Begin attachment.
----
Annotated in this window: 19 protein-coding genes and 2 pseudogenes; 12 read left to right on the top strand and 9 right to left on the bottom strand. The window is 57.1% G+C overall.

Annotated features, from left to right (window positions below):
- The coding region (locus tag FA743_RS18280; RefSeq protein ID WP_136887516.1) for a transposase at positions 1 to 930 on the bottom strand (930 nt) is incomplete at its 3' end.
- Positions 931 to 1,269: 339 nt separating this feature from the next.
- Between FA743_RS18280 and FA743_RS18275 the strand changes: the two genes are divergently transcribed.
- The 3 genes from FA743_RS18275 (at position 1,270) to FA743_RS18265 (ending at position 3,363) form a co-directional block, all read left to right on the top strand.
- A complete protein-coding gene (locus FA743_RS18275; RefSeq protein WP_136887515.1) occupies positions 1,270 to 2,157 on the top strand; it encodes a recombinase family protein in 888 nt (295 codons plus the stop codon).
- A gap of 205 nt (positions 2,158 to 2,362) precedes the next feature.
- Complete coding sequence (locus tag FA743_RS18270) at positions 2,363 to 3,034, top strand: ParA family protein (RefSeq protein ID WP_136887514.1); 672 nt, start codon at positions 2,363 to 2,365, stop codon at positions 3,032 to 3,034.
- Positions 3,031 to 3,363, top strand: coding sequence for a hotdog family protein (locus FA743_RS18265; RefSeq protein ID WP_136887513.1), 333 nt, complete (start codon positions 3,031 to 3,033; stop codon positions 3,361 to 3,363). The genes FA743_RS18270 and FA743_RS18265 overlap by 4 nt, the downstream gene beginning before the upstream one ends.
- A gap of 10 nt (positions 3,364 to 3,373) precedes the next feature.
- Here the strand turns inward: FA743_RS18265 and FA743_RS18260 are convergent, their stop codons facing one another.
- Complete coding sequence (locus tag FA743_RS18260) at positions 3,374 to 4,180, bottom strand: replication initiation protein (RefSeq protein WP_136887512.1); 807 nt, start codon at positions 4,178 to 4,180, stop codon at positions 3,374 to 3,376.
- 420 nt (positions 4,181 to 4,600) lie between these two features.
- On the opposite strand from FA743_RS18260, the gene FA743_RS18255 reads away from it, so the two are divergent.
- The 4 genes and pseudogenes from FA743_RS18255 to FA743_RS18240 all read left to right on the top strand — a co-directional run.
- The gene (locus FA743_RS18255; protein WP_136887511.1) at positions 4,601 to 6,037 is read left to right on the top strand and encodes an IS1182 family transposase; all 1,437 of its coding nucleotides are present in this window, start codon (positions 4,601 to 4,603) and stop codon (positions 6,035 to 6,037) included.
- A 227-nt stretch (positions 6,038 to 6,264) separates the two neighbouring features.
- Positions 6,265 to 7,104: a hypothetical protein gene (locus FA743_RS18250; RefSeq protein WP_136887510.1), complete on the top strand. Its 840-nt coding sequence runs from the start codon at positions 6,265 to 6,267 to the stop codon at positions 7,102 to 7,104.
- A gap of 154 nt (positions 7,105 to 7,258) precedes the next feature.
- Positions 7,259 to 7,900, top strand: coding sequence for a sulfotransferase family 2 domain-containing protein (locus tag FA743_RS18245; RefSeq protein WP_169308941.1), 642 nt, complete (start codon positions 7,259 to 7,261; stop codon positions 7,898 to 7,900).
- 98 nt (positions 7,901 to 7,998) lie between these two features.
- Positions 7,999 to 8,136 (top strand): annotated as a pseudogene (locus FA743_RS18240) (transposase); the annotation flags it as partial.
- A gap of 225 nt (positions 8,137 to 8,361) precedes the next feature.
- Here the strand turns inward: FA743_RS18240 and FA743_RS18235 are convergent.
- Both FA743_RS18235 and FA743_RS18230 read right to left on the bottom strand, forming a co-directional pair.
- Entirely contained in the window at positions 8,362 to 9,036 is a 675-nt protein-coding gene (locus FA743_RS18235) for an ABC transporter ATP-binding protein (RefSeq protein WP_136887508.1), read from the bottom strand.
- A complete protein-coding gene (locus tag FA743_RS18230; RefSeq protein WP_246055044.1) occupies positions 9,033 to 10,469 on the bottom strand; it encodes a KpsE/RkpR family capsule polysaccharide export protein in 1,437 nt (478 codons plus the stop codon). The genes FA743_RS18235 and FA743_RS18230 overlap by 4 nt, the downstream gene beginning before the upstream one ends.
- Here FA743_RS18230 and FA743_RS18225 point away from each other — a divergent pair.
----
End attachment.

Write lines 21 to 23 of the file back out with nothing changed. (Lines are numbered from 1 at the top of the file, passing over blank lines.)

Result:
- Positions 7,259 to 7,900, top strand: coding sequence for a sulfotransferase family 2 domain-containing protein (locus tag FA743_RS18245; RefSeq protein WP_169308941.1), 642 nt, complete (start codon positions 7,259 to 7,261; stop codon positions 7,898 to 7,900).
- 98 nt (positions 7,901 to 7,998) lie between these two features.
- Positions 7,999 to 8,136 (top strand): annotated as a pseudogene (locus FA743_RS18240) (transposase); the annotation flags it as partial.